It means that Paypal is sidestepping a crazy amount of regulations and hassles by keeping their network fully centralized. That's how they like it. They are the boss. Business as usual.

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Will corporations have enough Bitcoin in their vault to ensure everyone can cash out their Bitcoin? Again, you don't own any Bitcoin with Paypal. You have to sell it for cash or buy something from a vendor. Those are the only flows outward from virtual Bitcoin wallets.

Therefore, they won't have to hold any collateral in Bitcoin. They only need to have enough USD to buy back the virtual Bitcoin from the accounts. Normally you would do this by having massive Bitcoin reserves so that you aren't betting against Bitcoin performing well.

Will they engage in factional reserve banking?

Definitely not, at least not this early in the game. At this point it is far more profitable for the corporate vault to be GIGANTIC. This sows confidence in a new technology and is the profitable decision for the time being. No guarantees 10 years down the road, though.


Example #1

Paypal users want to buy Bitcoin. No problem. Paypal has X number of Bitcoin reserves, lets say 100,000 BTC. Paypal sells users their Bitcoin on the internal private database and writes the buyer an IOU just like the gold-standard (invention of paper money).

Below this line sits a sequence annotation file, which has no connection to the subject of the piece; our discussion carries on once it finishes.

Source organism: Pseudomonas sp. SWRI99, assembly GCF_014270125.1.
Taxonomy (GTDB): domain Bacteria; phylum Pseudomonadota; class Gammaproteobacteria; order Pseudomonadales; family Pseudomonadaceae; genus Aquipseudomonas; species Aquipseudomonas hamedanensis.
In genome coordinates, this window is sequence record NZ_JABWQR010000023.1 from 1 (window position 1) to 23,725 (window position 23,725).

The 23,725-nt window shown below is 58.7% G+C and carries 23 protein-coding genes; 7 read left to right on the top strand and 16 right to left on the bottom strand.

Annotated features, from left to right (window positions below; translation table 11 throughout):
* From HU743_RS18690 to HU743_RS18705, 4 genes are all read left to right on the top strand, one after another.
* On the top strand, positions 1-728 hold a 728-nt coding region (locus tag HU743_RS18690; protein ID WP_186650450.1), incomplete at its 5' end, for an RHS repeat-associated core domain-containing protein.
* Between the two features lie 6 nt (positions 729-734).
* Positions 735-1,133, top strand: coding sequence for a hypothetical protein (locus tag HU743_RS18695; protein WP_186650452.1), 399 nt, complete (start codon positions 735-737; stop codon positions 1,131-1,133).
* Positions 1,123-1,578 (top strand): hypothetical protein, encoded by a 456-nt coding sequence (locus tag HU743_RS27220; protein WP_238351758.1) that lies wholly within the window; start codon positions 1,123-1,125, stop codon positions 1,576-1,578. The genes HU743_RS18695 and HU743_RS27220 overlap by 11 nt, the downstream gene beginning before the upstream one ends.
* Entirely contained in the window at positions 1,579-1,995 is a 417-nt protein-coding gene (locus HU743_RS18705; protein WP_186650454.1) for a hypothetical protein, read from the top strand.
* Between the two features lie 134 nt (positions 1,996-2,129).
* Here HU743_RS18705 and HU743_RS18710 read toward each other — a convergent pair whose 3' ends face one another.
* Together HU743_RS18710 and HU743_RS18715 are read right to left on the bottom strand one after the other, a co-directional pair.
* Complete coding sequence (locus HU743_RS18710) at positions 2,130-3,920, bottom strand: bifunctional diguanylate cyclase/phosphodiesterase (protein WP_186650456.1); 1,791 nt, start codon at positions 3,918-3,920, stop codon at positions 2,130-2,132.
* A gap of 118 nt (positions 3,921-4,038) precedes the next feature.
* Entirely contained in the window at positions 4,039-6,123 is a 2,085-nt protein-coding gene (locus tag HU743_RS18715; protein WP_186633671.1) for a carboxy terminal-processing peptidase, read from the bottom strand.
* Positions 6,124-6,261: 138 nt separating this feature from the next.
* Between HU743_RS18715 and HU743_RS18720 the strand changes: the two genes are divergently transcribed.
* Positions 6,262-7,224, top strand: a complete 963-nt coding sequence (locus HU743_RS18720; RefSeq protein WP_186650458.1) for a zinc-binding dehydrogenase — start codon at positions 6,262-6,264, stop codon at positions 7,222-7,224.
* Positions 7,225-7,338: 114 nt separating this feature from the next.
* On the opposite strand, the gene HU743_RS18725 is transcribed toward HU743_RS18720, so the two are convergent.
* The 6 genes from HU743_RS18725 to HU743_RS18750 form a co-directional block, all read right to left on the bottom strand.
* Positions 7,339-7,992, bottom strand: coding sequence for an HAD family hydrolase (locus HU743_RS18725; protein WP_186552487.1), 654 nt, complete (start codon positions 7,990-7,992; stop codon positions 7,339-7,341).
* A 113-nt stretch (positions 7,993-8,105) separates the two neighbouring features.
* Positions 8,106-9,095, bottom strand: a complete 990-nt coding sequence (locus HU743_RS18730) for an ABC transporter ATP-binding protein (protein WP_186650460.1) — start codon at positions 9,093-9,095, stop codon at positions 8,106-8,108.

If Paypal sells more Bitcoin and writes more IOUs than they actually own, they will be engaging in fractional reserve banking. Another way to look at it would be Paypal is gambling on the market via leveraged margin or just quite sure their isn't going to be a bank run. Either way, fractional reserve banking with Bitcoin means you're going bearish on Bitcoin. Will be interesting to see the first corporations to do this. Could be a scandal or perfectly legal... who knows.

Example #2

Joe wants to buy a computer from his favorite gaming company. He buys it with $2000 worth of Bitcoin on Paypal. $2000 worth of Bitcoin exits Joe's account and enters the vendor's account. The vendor can choose to leave that virtual Bitcoin in the account or withdraw it and pay the on-chain fee. Approved vendors are the only entities that can move actual Bitcoin on Paypal.


This is an exciting transition and a prime example of decentralization hard at work. It isn't going to take long before corporations to realize that with Bitcoin, they are all the central bankers.

Yeah sure, the power is spread out more, but they have a lot to gain by being a part of this system. Everyone does. Even the central bankers. This technology of decentralized power could easily make everyone richer beyond their wildest dreams. That's what abundance technology does, and this time, it's money.

Flat architecture allows for infinite scaling as it pertains to trust.


Some of this information is false, predictive, or pure speculation.